Covering the Land of Lincoln

Prep work underway for $46.8 million first phase of UI Undergraduate Library conversion | University-illinois

URBANA – The University of Illinois’ iconic Undergraduate Library is currently preparing for a makeover.

All but three shelving units valued at over 118,000 volumes were relocated to other locations on campus months prior to the upcoming evacuation of the underground library.

In the next academic year, the library, built in 1969, will begin its transformation into the new home for the UI’s rare book collections and archives.

The University Library and the University Senate Library Committee are hosting a number of town halls to keep students and staff informed of redevelopment plans.

A virtual meeting is scheduled today at 3 p.m. and will be chaired by the architecture and engineering offices that the library brought on board this summer to design the new library space. Interested parties must register at {a class = “oajrlxb2 g5ia77u1 qu0x051f esr5mh6w e9989ue4 r7d6kgcz rq0escxv nhd2j8a9 nc684nl6 p7hjln8o kvgmc6g5 cxmmr5t8 oygrvhab hcukyx3x jb3vyjys rz4wbd8a qt6c0cv9 a8nywdso i1ao9s8h esuyzwwr f1sip0of lzcic4wl py34i1dx gpro0wi8” tabindex = “0” href = “https: //go.library. illinois.edu/Nov18?fbclid=IwAR2gvTkh0UQL-N_ZxGUMX1q7vWXk7xyD38kIyMcQiFaWW0yPDZis7z57aW0 “rel =“ nofollow noopener “target =“ _ blank “} go.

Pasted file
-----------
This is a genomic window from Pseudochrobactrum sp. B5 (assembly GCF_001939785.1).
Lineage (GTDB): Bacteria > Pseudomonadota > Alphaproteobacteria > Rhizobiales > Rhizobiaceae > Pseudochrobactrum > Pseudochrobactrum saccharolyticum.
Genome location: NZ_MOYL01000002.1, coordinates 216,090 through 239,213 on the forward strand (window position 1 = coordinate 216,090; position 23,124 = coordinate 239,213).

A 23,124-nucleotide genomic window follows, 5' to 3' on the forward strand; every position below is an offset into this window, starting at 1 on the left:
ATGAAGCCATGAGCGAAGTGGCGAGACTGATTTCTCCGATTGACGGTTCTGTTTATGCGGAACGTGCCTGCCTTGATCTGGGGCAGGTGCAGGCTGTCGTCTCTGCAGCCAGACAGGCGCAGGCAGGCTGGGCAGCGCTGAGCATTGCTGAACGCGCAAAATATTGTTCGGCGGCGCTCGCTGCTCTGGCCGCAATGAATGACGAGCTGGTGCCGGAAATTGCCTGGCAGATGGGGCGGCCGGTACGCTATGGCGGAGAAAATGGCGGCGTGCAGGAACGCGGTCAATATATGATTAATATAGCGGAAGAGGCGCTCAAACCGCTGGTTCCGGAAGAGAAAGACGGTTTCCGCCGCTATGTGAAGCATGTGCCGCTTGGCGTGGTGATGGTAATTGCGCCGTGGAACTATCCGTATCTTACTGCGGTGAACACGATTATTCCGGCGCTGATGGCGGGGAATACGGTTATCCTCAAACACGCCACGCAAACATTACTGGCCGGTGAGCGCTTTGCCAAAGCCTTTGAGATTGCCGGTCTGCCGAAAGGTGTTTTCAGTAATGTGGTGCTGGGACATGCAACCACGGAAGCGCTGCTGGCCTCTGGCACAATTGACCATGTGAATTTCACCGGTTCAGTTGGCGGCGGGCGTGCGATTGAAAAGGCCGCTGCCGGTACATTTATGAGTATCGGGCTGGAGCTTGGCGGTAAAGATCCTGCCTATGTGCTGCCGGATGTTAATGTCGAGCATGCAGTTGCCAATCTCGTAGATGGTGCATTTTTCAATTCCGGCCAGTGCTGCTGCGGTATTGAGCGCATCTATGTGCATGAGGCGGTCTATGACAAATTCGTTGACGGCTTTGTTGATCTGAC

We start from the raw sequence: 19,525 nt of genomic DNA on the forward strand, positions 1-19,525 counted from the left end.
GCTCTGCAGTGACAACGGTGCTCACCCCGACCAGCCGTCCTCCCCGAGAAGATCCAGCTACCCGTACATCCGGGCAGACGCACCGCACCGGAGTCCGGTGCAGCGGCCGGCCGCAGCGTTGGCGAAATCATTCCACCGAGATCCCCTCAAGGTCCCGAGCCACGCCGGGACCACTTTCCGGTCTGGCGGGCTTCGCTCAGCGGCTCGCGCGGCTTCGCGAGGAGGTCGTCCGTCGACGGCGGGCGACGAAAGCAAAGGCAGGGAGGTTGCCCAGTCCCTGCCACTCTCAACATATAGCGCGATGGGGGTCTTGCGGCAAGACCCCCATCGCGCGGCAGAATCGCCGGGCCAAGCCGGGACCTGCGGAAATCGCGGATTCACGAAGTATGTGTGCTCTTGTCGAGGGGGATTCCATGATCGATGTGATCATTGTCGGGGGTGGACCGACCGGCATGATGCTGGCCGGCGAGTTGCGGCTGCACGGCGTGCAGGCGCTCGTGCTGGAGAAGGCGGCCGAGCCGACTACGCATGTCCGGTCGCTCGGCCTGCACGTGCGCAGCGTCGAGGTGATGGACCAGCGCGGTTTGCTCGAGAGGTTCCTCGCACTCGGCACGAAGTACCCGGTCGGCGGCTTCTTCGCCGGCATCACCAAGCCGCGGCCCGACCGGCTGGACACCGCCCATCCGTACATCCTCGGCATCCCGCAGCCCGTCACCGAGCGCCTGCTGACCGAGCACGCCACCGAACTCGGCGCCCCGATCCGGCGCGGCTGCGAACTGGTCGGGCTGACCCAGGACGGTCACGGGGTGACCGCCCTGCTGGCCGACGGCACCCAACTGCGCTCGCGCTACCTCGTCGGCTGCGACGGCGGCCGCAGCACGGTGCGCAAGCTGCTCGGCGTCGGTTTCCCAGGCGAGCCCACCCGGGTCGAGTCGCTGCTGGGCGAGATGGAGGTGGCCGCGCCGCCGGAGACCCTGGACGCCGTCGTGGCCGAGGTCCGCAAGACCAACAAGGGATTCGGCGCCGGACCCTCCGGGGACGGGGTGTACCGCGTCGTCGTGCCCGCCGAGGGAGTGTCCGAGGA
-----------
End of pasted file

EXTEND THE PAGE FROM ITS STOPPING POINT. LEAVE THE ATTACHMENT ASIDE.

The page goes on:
“We were committed to a high level of communication and transparency when we started this project, so this is one of those opportunities to get in touch with campus,” said John Wilkin, dean and senior librarian.

As a campus hub for study rooms and student services, the library will be vacated in May 2022 before being converted into a special collection.

For years, UI librarians and campus members have been looking for a safer, more accessible home for the university’s rarest books and documents.

A migrant into the room will be the UI’s Rare Book & Manuscript Library, which for its diverse 600,000 volume collection of documents from the Middle Ages and the Renaissance, early printed books and literary papers by classic authors such as Marcel Proust, Carl Sandburg, HG Wells is known and Gwendolyn Brooks.

The university archives and their student life and culture archive will also be moving to the redesigned library, as will the Illinois History and Lincoln Collections.

“Our special collections, the rarities and archive collections, are exceptional. They’re some of the most important and best in the world, and they didn’t have the home they should, ”said Wilkin. “The old stacks not only cause them to deteriorate, they also endanger them. It is a fire hazard and not a flexible space. “

The renovation, estimated at approximately $ 46.8 million, is the first step in a four-phase project to redesign the central library area on campus over the next few years, which is expected to cost around $ 250 million in total.

After the renovation, five of the six main magazines in the main library will be torn down. In its place, a five-storey infill will be created with a modernized “interdisciplinary hub” for students and teachers.